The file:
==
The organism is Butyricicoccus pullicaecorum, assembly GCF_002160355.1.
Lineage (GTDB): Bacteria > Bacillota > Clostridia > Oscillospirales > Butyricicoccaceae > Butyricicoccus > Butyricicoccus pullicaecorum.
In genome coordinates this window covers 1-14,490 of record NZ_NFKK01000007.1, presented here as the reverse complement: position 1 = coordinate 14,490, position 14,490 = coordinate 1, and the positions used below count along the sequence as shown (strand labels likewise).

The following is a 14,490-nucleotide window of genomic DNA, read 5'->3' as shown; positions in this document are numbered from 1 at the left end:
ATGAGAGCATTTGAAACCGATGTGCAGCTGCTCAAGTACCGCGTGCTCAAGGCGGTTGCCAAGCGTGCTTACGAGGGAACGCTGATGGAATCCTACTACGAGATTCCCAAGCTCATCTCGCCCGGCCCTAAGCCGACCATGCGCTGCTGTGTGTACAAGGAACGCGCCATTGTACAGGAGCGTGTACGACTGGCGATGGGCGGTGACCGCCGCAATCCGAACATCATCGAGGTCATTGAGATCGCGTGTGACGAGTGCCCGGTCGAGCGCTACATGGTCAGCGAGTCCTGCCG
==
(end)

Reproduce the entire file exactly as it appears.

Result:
The organism is Butyricicoccus pullicaecorum, assembly GCF_002160355.1.
Lineage (GTDB): Bacteria > Bacillota > Clostridia > Oscillospirales > Butyricicoccaceae > Butyricicoccus > Butyricicoccus pullicaecorum.
In genome coordinates this window covers 1-14,490 of record NZ_NFKK01000007.1, presented here as the reverse complement: position 1 = coordinate 14,490, position 14,490 = coordinate 1, and the positions used below count along the sequence as shown (strand labels likewise).

The following is a 14,490-nucleotide window of genomic DNA, read 5'->3' as shown; positions in this document are numbered from 1 at the left end:
ATGAGAGCATTTGAAACCGATGTGCAGCTGCTCAAGTACCGCGTGCTCAAGGCGGTTGCCAAGCGTGCTTACGAGGGAACGCTGATGGAATCCTACTACGAGATTCCCAAGCTCATCTCGCCCGGCCCTAAGCCGACCATGCGCTGCTGTGTGTACAAGGAACGCGCCATTGTACAGGAGCGTGTACGACTGGCGATGGGCGGTGACCGCCGCAATCCGAACATCATCGAGGTCATTGAGATCGCGTGTGACGAGTGCCCGGTCGAGCGCTACATGGTCAGCGAGTCCTGCCG